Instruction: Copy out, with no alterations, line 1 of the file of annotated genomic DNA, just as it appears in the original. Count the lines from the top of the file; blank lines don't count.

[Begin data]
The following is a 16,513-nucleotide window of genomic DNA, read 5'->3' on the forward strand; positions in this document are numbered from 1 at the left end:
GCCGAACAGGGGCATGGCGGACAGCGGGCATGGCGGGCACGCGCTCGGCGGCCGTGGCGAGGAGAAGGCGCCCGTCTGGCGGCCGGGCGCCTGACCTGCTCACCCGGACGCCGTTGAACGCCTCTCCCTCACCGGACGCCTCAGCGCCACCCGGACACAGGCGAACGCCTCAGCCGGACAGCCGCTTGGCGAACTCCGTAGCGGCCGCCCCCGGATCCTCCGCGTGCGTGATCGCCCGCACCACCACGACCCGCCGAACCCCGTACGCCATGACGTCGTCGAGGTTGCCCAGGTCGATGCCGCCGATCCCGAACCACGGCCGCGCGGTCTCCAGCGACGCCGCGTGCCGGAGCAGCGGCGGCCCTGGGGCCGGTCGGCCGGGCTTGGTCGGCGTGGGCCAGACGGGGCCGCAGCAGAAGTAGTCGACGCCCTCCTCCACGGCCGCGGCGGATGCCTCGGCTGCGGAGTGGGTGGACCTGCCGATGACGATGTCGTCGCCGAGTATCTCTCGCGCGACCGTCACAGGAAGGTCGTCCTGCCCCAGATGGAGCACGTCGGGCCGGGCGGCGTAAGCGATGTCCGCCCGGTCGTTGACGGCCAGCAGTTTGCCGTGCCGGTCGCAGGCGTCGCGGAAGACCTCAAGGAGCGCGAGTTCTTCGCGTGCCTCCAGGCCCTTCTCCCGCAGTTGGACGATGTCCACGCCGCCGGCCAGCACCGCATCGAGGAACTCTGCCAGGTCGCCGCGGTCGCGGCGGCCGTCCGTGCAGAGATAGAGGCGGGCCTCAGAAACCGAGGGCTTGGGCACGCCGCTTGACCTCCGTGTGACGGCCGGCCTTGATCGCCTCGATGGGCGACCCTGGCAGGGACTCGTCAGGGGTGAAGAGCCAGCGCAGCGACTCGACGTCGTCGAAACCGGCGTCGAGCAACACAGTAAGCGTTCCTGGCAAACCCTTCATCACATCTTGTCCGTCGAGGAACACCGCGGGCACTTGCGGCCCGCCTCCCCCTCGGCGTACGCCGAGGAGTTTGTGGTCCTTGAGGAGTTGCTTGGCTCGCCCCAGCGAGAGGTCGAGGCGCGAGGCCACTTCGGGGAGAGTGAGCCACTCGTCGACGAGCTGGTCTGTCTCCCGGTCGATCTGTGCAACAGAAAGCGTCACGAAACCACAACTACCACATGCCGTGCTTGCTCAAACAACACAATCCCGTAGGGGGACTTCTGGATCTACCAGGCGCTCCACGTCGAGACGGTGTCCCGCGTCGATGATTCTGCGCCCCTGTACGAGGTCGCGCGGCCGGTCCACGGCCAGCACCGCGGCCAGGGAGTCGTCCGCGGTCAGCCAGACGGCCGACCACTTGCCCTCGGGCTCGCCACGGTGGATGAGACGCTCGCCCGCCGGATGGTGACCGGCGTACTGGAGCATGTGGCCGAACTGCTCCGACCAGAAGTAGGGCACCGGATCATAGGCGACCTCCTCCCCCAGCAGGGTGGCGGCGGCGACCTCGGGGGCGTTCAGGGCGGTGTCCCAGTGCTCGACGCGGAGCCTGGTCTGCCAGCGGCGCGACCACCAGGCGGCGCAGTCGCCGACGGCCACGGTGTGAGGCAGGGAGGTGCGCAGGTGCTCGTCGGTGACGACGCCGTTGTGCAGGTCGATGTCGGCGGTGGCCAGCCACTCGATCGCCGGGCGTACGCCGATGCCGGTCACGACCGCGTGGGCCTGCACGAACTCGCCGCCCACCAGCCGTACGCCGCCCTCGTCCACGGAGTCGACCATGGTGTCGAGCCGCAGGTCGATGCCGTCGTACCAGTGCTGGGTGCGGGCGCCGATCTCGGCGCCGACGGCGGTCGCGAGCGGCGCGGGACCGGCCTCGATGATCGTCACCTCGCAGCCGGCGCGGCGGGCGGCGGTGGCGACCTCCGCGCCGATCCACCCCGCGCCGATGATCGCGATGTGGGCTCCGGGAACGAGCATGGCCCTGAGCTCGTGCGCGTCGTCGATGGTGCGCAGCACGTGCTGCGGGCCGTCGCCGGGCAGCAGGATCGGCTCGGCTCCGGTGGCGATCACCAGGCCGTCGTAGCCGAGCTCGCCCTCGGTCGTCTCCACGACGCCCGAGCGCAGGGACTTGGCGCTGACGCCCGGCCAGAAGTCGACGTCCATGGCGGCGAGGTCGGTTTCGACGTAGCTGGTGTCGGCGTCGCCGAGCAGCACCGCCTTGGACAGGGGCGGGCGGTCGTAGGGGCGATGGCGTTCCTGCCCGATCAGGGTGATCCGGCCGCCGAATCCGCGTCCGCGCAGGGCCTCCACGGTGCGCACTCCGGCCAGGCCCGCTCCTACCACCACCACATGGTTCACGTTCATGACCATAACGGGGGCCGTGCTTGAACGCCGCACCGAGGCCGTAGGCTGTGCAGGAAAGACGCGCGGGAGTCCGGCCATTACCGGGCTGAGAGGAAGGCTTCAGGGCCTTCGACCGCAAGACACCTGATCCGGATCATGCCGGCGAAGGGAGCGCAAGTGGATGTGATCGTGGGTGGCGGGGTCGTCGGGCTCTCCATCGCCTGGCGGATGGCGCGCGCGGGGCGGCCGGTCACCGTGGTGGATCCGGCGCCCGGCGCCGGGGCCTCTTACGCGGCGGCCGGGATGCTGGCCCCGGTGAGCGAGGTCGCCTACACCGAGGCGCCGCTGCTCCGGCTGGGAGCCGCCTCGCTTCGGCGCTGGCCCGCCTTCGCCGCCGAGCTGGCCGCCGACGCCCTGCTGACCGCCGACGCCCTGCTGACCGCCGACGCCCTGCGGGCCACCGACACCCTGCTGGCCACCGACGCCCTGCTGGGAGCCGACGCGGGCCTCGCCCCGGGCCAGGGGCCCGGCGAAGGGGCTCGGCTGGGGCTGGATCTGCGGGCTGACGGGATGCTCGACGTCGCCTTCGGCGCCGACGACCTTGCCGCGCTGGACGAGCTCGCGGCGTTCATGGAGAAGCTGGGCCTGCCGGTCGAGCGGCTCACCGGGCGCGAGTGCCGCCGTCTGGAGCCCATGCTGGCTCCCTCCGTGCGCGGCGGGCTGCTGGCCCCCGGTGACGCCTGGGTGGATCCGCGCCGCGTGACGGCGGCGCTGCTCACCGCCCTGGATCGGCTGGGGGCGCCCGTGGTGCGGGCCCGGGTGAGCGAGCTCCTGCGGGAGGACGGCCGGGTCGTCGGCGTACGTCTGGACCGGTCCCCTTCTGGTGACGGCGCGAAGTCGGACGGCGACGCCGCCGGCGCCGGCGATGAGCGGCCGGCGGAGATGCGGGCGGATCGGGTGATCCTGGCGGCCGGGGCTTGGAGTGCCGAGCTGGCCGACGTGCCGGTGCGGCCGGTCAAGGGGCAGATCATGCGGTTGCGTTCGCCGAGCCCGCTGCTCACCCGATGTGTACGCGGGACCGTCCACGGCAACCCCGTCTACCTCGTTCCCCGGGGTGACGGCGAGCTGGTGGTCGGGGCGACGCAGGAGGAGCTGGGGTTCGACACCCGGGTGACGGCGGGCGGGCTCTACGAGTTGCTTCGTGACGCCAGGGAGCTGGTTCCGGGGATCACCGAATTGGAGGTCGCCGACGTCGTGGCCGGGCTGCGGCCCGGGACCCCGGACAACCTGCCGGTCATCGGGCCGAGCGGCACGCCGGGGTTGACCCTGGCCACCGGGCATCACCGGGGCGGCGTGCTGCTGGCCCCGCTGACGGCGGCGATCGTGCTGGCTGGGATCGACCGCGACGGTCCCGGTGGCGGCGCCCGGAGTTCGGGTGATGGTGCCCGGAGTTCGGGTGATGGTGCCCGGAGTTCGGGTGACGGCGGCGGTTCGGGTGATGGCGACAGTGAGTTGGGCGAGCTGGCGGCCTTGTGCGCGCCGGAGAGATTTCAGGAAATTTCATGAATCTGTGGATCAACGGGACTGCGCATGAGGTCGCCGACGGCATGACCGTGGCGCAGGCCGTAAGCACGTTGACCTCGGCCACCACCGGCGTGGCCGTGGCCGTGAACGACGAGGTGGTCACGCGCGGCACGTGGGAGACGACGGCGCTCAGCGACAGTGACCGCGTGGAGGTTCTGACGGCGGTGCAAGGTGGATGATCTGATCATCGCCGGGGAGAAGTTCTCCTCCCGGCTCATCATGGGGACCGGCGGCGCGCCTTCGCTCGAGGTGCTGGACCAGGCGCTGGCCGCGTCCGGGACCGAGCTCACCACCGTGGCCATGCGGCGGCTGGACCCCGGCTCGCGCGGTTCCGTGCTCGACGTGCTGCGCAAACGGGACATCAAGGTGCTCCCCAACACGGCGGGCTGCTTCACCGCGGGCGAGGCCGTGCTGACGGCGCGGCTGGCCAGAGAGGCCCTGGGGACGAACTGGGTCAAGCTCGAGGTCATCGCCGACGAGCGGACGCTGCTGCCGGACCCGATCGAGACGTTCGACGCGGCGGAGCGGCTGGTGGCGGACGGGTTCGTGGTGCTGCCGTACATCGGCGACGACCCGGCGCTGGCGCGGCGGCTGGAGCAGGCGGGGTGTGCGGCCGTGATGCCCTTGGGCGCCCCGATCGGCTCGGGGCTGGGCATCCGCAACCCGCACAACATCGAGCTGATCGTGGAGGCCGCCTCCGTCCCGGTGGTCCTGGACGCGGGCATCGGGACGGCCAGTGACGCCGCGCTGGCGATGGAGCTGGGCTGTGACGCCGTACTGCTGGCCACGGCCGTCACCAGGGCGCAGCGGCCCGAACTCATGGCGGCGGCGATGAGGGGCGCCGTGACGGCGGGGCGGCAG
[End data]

The following is a 16,513-nucleotide window of genomic DNA, read 5'->3' on the forward strand; positions in this document are numbered from 1 at the left end: